HBM (High Bandwidth Memory) — The Future of Graphics Cards?


hbm graphics cardsShort Bytes: When HBM (High Bandwidth Memory) was announced, it shocked the world with its substantial performance improvement over GDDR5. It allowed the 4GB AMD Fury card to go toe-to-toe with Nvidia’s seemingly much better-endowed cards with 8GB GDDR5. Now HBM3 has been announced, and the performance gains are just as extraordinary.

We all want more power. In our systems, I mean. But often times, we fail to see the bottlenecks in our system. It was only a few years ago that SSDs were scarce and expensive, only coming in low capacity packages. But HDDs just couldn’t keep up with the state of CPUs. Your HDD was, more often than not, the single biggest bottleneck of your PC.

Now, with respect to high-end graphics cards, it seems to be the Video RAM (VRAM). It’s a profound statement to say that the processing power exceeds the speed of the working memory available to it. HBM can push 128GB/s, this is stunning in comparison to the 10GB/s GDDR5 that is still often used in high-performance cards today.

The problem with High Bandwidth Memory was its expense. It was simply too costly for use in all cards. But with the recent announcement of HBM3 (HBM2 was very limited in availability, only on select Nvidia cards) at the Hot Chips Symposium, the price is expected to be reduced to an affordable point, below that of HBM upon its first availability, while giving massive performance improvements.

HBM3 has solved some of the packaging problems of HBM and HBM2, namely increasing the number of chips in a memory stack, and has reached an astronomical throughput of 512GB/s. Samsung and Hynix have both announced the production of this incredible memory, though, Samsung has opted for the moniker of Extreme HBM for its product. Also worth mentioning is that Samsung will be producing a “Low Cost” HBM that will push a blazing 200GB/s, and in addition, while it does seem almost pointless to mention in contrast, they will be producing GDDR6 which will perform at 14GB/s, a 40% increase over the GDDR5 standard.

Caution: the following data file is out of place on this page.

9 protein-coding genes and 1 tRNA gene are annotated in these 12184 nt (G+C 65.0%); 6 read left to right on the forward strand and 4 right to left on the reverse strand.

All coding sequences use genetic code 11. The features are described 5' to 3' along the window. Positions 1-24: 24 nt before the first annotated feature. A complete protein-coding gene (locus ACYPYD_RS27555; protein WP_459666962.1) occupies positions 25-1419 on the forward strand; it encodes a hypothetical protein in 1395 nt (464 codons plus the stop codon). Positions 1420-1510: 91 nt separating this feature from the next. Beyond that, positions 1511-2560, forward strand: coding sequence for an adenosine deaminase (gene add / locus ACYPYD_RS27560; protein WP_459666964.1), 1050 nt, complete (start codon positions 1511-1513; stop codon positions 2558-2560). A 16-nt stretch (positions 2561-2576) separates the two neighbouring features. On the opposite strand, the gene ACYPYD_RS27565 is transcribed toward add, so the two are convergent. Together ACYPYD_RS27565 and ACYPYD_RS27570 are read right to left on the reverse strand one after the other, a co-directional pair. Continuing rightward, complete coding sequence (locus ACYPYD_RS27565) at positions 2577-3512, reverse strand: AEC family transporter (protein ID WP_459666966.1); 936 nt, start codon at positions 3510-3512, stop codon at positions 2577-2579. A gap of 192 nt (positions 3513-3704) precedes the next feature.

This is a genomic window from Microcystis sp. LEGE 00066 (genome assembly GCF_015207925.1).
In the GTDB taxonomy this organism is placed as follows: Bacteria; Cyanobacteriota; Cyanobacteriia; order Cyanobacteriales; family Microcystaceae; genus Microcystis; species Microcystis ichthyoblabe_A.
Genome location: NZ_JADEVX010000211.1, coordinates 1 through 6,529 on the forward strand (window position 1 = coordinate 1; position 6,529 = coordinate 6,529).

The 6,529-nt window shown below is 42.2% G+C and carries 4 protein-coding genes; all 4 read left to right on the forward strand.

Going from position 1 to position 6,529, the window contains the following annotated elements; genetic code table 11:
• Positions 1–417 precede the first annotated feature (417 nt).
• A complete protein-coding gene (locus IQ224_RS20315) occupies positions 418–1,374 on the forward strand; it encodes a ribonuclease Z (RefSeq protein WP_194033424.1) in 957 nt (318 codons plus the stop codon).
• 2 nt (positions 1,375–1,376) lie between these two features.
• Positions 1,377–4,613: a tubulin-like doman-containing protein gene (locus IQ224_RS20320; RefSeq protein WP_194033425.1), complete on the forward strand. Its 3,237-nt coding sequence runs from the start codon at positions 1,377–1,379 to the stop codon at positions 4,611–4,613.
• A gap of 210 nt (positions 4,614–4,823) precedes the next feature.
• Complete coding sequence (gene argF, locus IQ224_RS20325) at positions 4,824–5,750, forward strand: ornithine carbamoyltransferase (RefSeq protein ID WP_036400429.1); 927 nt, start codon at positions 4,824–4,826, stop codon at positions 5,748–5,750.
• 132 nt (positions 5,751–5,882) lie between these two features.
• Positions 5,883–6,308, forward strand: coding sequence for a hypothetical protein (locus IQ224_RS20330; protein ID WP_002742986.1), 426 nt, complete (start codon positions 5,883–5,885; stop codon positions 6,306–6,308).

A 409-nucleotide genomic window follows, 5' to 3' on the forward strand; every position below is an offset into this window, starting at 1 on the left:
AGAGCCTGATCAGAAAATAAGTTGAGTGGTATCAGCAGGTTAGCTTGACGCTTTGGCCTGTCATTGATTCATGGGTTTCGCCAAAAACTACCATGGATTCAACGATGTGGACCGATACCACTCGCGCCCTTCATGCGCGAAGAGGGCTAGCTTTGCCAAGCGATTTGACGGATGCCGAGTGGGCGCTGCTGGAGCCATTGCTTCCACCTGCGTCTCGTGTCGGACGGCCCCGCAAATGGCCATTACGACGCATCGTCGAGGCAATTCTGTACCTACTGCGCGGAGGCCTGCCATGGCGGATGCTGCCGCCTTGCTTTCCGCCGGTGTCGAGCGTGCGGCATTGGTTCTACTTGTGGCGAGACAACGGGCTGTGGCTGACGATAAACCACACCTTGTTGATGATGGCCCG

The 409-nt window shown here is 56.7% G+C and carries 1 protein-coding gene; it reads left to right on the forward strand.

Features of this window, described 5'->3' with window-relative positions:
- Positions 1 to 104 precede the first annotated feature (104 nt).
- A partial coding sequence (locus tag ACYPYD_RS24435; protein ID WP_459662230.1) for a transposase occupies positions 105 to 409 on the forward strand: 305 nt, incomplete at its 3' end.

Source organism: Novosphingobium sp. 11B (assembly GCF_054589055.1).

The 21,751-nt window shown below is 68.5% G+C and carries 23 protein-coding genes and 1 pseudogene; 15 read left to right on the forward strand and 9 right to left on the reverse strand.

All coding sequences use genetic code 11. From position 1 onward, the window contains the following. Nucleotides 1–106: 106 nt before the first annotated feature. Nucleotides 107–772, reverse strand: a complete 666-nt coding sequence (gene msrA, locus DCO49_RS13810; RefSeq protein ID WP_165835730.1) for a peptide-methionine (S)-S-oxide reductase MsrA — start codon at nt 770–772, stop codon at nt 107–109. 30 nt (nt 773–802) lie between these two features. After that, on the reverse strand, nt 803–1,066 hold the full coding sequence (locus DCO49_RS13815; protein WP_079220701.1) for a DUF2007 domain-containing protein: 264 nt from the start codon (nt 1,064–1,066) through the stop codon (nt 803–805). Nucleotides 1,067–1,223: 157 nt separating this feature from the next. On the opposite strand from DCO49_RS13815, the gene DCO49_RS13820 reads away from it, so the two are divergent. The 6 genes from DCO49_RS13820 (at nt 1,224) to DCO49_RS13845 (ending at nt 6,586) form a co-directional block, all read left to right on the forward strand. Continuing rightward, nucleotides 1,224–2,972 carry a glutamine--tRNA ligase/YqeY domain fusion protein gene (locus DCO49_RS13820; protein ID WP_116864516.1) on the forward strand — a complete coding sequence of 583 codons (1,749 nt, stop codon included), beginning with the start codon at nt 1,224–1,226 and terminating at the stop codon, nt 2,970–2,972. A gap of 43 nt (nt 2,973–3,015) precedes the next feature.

Regardless of how much HBM3 will cost it’s surely good news for computer enthusiasts the world over because the technology always trickles down. Excitingly, in the case of HBM, is that AMD’s new Zen architecture has been designed with the potential to house HBM (and presumably future iterations of the product) directly on the die which can give untold performance enhancements to integrated GPUs and even CPU if AMD so chooses to use HBM for system RAM.

Do any fossBytes readers own an HBM or HBM2 equipped product? Let us know about your experience in the comments below.

Also Read:  Mother Of Graphics Cards: AMD Radeon Pro SSG With 1000GB SSD Storage

Devin McElheran

Devin McElheran

IT professional by day and various hobbies by night.
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